We’ve all faced situations in life when having access to money or a line of credit would be extremely helpful. Whether you're handling an unexpected "cash crunch" (e.g., car repairs, medical bills, etc.) or you're looking to put the money towards a major expense (e.g., remodeling your home, financing your child's college education, etc.), you've probably heard that you can tap into the equity in your home to take care of situations like these via a home equity loan or home equity line of credit (HELOC).
While both of these financial options are extremely popular, which makes sense for your situation? Below are some key points to help you determine if a home equity loan or line of credit will be right for you.
What is a Home Equity Loan?
A home equity loan is known as a "secured" loan, which means your home is used as collateral against the amount of money you borrow. Since your home secures the loan, you can generally get a more favorable interest rate on the loan than if there were no collateral involved; this means you will pay less money in interest charges over the life of the loan.
There are many reasons this type of loan would make sense for different situations, but there are some risks to consider as well. If something goes wrong and you default on your loan, the lender has the right to take your home in order to satisfy the debt. While most banks will use this option as a last resort, it is still a risk you’ll need to consider before signing on the dotted line.
The important thing to remember is to only borrow the amount of money you reasonably believe you’ll have the ability to pay back (based on the foreseeable future) according to the repayment schedule.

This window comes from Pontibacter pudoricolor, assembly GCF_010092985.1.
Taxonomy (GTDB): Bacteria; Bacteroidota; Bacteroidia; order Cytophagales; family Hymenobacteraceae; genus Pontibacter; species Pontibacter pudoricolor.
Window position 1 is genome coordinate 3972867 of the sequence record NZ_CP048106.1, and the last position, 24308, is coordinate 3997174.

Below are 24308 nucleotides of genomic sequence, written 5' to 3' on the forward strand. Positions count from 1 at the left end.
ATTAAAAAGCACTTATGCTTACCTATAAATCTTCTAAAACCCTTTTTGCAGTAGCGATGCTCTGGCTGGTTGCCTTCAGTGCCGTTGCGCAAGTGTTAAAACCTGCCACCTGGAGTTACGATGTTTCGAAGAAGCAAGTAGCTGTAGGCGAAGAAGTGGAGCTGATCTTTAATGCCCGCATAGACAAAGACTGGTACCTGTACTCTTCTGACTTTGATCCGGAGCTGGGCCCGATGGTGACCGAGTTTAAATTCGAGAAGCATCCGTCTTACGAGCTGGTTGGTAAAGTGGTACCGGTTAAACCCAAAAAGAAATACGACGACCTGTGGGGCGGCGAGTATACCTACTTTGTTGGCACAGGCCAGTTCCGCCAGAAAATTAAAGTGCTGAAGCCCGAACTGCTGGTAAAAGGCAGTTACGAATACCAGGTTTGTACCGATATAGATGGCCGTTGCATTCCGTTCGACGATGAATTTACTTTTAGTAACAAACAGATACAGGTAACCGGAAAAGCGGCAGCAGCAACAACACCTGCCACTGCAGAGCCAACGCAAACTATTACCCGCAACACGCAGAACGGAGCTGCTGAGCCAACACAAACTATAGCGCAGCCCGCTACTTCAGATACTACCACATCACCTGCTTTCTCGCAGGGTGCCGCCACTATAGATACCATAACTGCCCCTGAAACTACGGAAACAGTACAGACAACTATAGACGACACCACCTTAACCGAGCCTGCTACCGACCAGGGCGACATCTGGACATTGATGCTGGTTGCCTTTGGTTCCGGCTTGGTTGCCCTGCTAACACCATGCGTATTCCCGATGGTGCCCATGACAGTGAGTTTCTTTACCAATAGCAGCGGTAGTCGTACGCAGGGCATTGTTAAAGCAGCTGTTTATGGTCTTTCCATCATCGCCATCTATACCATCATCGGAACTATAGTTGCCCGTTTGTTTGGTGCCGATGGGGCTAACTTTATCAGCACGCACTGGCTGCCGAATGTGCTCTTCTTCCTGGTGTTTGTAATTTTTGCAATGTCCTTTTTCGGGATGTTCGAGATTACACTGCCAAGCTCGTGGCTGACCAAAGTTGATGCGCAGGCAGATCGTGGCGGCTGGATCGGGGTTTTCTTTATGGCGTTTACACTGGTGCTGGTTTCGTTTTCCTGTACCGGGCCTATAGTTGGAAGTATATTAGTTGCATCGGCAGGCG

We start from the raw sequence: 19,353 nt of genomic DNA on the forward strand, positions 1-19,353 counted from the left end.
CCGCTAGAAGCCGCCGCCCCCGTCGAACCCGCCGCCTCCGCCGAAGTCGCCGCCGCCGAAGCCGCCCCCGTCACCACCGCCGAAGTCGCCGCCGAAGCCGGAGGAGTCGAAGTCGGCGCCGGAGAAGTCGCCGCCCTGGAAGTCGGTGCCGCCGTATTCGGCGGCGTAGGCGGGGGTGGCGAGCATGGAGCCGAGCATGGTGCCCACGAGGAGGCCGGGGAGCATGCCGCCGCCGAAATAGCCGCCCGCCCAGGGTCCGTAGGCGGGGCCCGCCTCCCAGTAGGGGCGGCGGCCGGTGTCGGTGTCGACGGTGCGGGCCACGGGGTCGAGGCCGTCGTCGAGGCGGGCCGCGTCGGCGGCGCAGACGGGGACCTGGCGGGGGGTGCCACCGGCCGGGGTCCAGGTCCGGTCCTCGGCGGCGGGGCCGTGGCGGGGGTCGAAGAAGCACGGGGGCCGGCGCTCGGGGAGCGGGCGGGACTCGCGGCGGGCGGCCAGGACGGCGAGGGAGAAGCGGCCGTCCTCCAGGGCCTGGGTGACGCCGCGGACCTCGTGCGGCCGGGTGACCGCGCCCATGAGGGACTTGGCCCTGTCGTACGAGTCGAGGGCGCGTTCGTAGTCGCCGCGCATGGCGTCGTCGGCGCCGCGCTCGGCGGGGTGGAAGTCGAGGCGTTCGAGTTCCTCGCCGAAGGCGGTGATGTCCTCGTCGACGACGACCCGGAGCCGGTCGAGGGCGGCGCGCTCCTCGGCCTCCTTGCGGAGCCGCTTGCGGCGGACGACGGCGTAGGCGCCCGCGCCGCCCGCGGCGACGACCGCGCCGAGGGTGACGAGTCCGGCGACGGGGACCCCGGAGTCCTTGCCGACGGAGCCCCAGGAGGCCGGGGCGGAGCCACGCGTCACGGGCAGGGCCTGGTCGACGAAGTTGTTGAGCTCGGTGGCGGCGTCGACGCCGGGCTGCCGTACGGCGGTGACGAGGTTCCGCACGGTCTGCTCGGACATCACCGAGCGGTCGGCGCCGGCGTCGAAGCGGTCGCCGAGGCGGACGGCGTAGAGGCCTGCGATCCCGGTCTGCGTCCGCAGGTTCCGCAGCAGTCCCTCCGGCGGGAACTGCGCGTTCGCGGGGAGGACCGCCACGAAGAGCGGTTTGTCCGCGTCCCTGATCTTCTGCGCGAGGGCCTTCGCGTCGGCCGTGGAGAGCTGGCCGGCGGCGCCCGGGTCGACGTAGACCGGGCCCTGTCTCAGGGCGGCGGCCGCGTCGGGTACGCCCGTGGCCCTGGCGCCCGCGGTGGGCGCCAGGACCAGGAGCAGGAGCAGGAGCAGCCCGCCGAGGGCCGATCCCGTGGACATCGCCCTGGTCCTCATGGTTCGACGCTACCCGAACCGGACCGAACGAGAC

Related post: 3 Tips for Using Home Equity the Right Way
What is a Home Equity Line of Credit?
A home equity line of credit (HELOC) is different from a home equity loan in that it's not a lump-sum withdrawal of cash – instead, you can access the funds any time you need it.
HELOCs allow you to tap into additional funds equal to about 80 percent of your home's value minus the balance outstanding on your mortgage, and then there are other final adjustments made (based on your credit score and so forth) that will ultimately determine the amount you can access.
Unlike home equity loans, HELOCs typically carry variable interest rates, which can leave you vulnerable to paying more than you bargained, should rates begin to rise. The main benefit that a HELOC affords is flexibility, because you can access the funds as you need them instead of receiving one big chunk of cash at the onset; this might be a more suitable option for you based on your particular situation.
Is a Home Equity Loan or Line of Credit Right for Me?
The honest answer is "It depends." Every person's situation is different, and the reasons for needing cash can vary greatly from one person to the next.
One piece of advice that is almost universally accepted is you shouldn't use either borrowing option if it's only for discretionary purposes, or things you could pretty much do without. The risks will outweigh the benefits in these scenarios, and should an actual emergency arise later, you might not have the funds available since you will have already tapped into your home's equity for non-essential purposes.
It's much better to save these types of borrowing options for genuine needs, or things that could boost the equity in your home even further, such as financing a major remodeling project. By using your borrowed funds to further increase your home's value, you could create an even larger equity cushion to benefit your bottom line in the long run.
No matter which option you choose, be sure to carefully weigh your options ensuring it's worth the risk, and then make those payments on time. Take the time to speak with a loan professional who can guide you and select the best option for your financial needs.